4. I think that it's wonderful that you tried to put the nest back together again. I figure if they are outside then we should be nice. But if they are inside I try to catch them and let them out if possible. So no, I vote that you are not crazy. :)

  5. Dude, if you're crazy, I'm bat shit insane. I remember back in MO, I had the cutest little pet angora hamster. At the same time, I found out that I had a rat in the house. Killed the rat with a trap. As I was putting his dead body in the trash, I thought--how cruel am I? If it's a "pet," it can live, but if it's running wild, it has to die? What the hell?

    I injured another mouse later and had massive guilt. I feel so bad about it, I can't even type it out. Just...feh. Yet I eat meat. I just chalk it all up to the very complicated nature of being an aware creature in the world.

  6. Jennifer - Wow... that is a disheartening story about the squirrels, I had no idea that organic farms did that. I used to build incredible contrapions in a doomed effort to keep the squrrels away from my tomato plants. I finally concluded that it was easier to just supply them with some peanuts instead.

    Anon - So glad to have another vote in the not crazy column! We've only had a mouse in the house 2 times, and both times one of my cats (different cats) caught but didn't hurt the thing allowing me to release it outside.

    CF - It's such an arbitrary distinction between pet and vermin isn't it?

    I think the long and the short of it is that our relationship with animals is a complicated and often contradictory thing. Alas, no pure moments in this life of ours...

  7. Great Post EcoCatLady,

    It nearly brought me to tears. It's very heartening to hear how caring you are. I think it's our evolution to care and to come up with solutions inasmuch as we can, to end at least the needless surrering.

    I love that you play in the garden *just* to play :)

  8. This is me all over! You totally summed it up for me with, "I want to live in a world where everything works in harmony and no creature ever suffers, but unfortunately nature just doesn't work that way."

    I can't even kill a slug - I just put them out in the open somewhere and hope a bird or hedgehog will find them. I would be just the same if I found a mouse nest but at the same time, I don't want them eating my peas! It's a fact of life that even if we don't eat other animals, we're in competition with them for our food. For this reason I steel myself not to rescue mice from the cat when she catches them - they'd probably be injured or die of shock anyway (I tell myself). I do discourage her from bringing them into the house, though!

  9. Stephanie - I'm so glad I'm not the only sap out there. "it's our evolution to care" that's a great line!

    Rachel - It is so complicated isn't it? I have sort of resigned myself to the fact that the neighborhood fauna will end up eating at least some of my garden. But it totally drives me crazy when the squirrels take one bite out of every tomato. If you're gonna destroy it, at least eat the damn thing! When I'm planting seeds I usually sort of chant to myself... one for me, one for the birds, one for me, one for the squirrels...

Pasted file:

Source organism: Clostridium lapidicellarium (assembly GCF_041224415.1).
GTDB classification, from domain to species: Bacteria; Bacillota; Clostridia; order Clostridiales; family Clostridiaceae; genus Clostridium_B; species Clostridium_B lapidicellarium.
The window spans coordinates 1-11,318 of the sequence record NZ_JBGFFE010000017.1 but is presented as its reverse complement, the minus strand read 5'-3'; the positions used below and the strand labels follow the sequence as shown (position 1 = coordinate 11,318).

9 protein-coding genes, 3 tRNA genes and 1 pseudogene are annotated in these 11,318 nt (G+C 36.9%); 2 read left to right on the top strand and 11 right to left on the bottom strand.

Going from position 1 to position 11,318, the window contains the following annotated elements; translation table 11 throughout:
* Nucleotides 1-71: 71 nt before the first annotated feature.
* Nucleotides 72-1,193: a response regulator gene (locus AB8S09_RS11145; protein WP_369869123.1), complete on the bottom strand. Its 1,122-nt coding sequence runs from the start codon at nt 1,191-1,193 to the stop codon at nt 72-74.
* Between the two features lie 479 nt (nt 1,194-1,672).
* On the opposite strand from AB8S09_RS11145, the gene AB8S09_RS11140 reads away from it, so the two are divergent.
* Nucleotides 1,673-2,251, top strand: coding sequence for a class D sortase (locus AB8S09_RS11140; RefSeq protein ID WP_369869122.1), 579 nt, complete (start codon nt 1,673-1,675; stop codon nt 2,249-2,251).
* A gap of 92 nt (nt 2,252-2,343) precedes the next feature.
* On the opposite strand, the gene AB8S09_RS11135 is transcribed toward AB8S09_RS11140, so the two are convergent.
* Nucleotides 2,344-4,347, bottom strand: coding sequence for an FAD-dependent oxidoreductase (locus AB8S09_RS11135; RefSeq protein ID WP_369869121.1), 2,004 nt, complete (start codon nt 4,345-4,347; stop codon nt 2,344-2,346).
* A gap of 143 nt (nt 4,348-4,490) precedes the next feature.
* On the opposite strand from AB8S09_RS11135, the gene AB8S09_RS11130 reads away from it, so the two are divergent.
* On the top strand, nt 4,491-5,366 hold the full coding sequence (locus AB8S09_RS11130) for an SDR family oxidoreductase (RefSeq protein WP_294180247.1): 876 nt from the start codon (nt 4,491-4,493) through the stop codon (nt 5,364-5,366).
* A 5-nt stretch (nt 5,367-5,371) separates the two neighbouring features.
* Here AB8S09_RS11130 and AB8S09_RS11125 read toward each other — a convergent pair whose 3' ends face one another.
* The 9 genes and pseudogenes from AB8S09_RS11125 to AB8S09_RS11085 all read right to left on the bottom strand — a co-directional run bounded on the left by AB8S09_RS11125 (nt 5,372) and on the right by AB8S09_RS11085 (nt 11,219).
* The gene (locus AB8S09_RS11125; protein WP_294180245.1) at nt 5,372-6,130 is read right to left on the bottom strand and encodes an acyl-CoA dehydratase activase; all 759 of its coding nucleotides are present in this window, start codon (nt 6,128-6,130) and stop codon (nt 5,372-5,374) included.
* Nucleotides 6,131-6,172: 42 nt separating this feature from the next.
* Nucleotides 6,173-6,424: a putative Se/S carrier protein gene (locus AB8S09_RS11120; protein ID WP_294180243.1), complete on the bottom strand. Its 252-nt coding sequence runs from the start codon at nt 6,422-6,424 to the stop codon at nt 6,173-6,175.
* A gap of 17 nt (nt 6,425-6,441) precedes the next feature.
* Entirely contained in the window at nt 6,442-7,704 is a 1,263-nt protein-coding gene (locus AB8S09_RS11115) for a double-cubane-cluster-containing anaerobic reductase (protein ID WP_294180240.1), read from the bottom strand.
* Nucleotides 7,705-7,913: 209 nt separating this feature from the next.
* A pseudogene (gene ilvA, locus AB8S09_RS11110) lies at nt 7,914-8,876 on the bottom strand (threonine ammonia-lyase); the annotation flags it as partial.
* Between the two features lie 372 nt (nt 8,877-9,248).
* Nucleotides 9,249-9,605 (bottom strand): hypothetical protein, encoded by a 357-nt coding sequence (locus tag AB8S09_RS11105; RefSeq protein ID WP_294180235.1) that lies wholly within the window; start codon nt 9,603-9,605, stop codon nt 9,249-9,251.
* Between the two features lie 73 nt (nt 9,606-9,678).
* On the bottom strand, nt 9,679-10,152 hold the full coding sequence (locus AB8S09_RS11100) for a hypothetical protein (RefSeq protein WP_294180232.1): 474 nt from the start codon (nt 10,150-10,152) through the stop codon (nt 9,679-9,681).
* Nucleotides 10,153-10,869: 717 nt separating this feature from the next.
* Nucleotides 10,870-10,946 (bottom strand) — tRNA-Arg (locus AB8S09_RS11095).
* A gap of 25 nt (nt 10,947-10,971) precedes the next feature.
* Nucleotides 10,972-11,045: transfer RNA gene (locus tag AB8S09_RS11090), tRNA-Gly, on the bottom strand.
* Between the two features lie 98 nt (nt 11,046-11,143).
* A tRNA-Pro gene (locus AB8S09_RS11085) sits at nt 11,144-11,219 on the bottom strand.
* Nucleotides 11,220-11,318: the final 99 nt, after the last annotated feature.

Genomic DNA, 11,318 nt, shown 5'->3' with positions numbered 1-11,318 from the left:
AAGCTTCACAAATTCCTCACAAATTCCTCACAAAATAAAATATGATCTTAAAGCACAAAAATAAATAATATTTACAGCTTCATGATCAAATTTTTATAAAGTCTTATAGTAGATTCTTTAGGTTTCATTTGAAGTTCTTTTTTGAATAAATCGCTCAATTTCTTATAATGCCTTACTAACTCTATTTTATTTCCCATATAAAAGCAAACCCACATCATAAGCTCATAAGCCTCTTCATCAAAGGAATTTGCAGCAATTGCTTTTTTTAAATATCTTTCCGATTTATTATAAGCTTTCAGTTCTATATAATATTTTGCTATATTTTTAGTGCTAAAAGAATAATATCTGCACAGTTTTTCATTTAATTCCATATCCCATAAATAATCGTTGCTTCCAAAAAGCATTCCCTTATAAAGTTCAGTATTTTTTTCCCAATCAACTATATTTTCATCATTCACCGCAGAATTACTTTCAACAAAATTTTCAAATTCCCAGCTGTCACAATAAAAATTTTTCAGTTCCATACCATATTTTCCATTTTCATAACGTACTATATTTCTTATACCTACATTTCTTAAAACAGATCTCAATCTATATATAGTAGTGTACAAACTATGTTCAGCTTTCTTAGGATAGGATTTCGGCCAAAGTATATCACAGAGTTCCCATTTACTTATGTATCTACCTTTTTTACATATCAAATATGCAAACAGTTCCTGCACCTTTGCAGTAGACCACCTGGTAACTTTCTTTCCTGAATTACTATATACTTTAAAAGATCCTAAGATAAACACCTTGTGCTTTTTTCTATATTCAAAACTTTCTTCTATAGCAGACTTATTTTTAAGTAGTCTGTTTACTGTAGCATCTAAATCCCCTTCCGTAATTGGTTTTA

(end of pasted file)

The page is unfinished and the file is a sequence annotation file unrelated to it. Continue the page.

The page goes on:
10. i love all of you! i thought i was alone. i'm not buddhist but i do believe all life is sacred. being (or trying)to be kind to every living creature is not crazy! even the tiny ones. i saved a little field mouse that the neighbor cat had traumatized by 'playing' with it last fall. i made a little box-home for him with warm material & paper he could shred to make his own nest home out of it and then semi-buried it (with an escape door) in a protected area by the pond. i often wondered if he made it thru the winter, but at least he was no longer tortured by the kitty! maybe that's over the top.... but then i've done stuff like that all my life, can't stop now. EXCEPT...when it came to re-locating a snake or tarantula, fraid i would have to bring in other troops!! :) tj

  11. Hey tj - I think it's so wonderful that you actually made a little house for that mouse. When I used to have a "real job" we had a problem with mice in the building. I got a live trap and tried to relocate as many as I could. Unfortunately, one of my co-workers set out poison. Then we ended up finding dead mice all over the building... and several of them crawled into the walls before they died creating a horrible stench (which my co-worker complained about to no end.) I couldn't help but think that there was some karma at work there.

  12. You aren't crazy I'm so glad you respect the earth and it's inhabitants. Regarding killing things quickly, mother nature works that way, modern society does not. We invaded this planet with our roads and buildings and displace hundreds of thousands of species each day and feel we have a right to destroy all in our path.
    You have to protect yourself from stings though. Sometimes decisions have only suckful outcomes.

    1. Suckful outcomes indeed! I hate it when you have to choose the least bad thing.

  13. Mice are a sensitive subject to me, as I had a pet mouse (rescued from becoming living snake food... poor thing) a couple years ago and loved him SO SO much. He lived free in my bedroom, and slept with me on my pillow. We even ate the same food, as I had just became a vegetarian. Around that time, while I was in the shower, I overheard a neighboor yelling to her husband to kill a rat. I wrapped myself on a towel and ran there to try and stop them (oh, what a lovely scene that must've been). I was too late, and felt bad the entire weekend. Hell, I even remember de guilt I felt as a child, when I accidentaly killed a moth. I catch and release cockaroaches. You are definitely not alone on the craziness!

    1. It's a perilous business, caring about living creatures. We had a dusting of snow last night and when I went to take the kitchen scraps out to the compost bin today I discovered a plethora of both cat and mouse tracks. I was torn between hoping that the mouse got away, and hoping that the cat wasn't going hungry. Sigh.